I've moved this last set of thoughts up to the top because I had some suggestions; however I realized that this should not be a chronic problem where you should be writing a script:
It's hitting me that this isn't a normal situation. What's the system use situation? Multiple users or single user? If it's just you, you should not be starting stuff which overuses system resources, plus you should be aware that something's astray, so you check, as you've likely done, see something bad, and so you kill it. Learn what you're doing wrong, and stop that.
If this is multiple users, then understood that things are bad because someone else is doing this. It may be dangerous to write such a script anyways. I.e. if you're the responsible person who needs to resolve these issues, then you do what you have been doing, researching a poor performing system and correcting it.
Alongside that I'd educate the users and make sure they understand that they shouldn't run processes which tie up all system resources. And further, they'd be a victim along with the other programmers; hence educating that user about bad practices also points out the obvious which is that they ought to be the one to correct the problem which they've created. Reason #1 is that their processes are the parents to this, and reason #2 is so that they know and learn not to do this again.
Final thinking is if this is a multiple user system and the users are random, academic or free access for some reason, then when that person logs out, their processes should be terminated. If they're attaching in, over-using system resources all the time, a thing to do is identify who it is and terminate their login priveledges until they learn better.
As far as actually writing a script. Number one is if you keep asking, likely someone will post it all directly for you out of their own ego; however they shouldn't. The intentions of LQ are that people should guide you with an answer such as that to help you learn.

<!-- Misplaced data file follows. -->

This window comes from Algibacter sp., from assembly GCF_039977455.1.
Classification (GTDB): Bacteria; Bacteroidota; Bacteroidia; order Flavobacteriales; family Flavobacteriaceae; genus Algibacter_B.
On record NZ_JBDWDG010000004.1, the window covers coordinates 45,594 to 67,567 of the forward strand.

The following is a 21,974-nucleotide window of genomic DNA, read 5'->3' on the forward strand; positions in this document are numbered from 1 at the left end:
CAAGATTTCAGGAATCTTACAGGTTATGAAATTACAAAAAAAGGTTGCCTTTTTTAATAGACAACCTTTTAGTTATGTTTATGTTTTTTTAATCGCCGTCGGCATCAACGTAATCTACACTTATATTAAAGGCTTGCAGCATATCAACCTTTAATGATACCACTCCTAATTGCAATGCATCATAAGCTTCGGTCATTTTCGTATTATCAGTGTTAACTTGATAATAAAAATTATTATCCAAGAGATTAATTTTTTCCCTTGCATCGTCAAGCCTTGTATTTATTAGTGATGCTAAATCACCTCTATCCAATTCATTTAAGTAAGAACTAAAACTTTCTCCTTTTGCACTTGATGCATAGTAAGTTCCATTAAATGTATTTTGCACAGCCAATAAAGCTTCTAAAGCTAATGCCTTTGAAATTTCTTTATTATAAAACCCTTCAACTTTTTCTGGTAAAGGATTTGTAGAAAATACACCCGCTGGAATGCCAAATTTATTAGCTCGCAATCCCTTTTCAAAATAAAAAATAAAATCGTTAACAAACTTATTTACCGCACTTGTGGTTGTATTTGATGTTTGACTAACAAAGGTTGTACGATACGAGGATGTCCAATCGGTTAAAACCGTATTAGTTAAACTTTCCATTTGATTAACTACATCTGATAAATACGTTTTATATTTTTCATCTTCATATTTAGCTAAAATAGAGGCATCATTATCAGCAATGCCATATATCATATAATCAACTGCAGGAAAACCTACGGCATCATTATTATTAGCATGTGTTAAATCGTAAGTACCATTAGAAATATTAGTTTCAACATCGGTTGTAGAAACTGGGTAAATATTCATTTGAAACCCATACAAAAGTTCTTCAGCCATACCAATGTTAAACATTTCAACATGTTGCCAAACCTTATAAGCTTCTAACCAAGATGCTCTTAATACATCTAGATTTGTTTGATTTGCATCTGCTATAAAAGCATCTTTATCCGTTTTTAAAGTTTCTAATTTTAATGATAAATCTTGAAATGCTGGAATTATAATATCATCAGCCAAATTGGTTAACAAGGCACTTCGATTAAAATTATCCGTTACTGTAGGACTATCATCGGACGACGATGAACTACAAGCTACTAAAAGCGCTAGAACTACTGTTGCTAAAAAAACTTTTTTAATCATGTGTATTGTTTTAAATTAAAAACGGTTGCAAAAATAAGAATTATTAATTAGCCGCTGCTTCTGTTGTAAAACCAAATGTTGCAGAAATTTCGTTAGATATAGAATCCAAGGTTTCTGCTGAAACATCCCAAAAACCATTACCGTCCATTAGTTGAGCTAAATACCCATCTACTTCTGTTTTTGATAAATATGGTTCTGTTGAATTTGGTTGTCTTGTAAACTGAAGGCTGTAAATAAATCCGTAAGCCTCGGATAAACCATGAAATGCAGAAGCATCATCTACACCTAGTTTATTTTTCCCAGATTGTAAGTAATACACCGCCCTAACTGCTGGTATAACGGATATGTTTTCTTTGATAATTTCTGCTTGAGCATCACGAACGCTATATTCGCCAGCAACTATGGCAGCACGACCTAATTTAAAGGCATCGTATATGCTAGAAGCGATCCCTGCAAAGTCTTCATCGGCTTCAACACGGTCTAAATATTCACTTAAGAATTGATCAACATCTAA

First few steps are:
- Understand how "you'd" monitor this process, for instance you may use top(1), w(1), ps(1), or some other commands and note for top(1) you may want to look at the -b, -n, and -u flags to help zero in on things
- Select a scripting language to write your script in, learn how to write fundamental scripts, and make the effort to write a first script with the intentions to resolve your question.
- If you self solve, then please do resolve the thread and post your solution, if you get partway and need advice either on how to do better or accomplish a next step, then also post your attempt where people can offer further advice
My preference for a language is BASH.
The words I say about BASH all the time are that "Anything you can do on the command line, you can also do within a BASH script." Therefore my point being that if you can monitor a process which uses too much time or CPU, and kill it when you decide it's become too intrusive to the system, you can similarly do this with a BASH script.
I'm sure there are much, much better ways, but I would start with attempting to get a brief output from top(1), discern from that output, i.e. grep or other form of search whether or not one or more processes were too heavy in their resource uses and save this information somewhere. I'd then sleep the script for sometime, maybe a minute or 5 minutes. Re-check the status of the system and determine if the same process IDs were still offending, or getting worse, and retain that information with some form of count of offenses. Once the number of "per process ID" offenses reached a limit, or exceeded a threshold, I would then conclude that the offending process needed to be killed and then proceed to kill it.
Some things to be aware of are that "a" process may use 99% of the CPU briefly and that not be a problem. However if your script does a one check sweep, sees 99% CPU and declares a process as bad, it may kill that process against your original intentions. The script itself may be written poorly and be a system offender itself, thus causing it to detect and kill, itself. I recommend you understand what you will use to classify an offending process before you choose to cause corrective action, and understand which processes are there not as user programs but instead system processes and daemons which are there to support system services, because you don't wish to write this type of script to have it then start killing off system daemons which are supposed to be there. Granted no daemon or other system process is supposed to over-use system resources, however this goes back to making sure you are aware what constitutes poor and/or over use of system resources.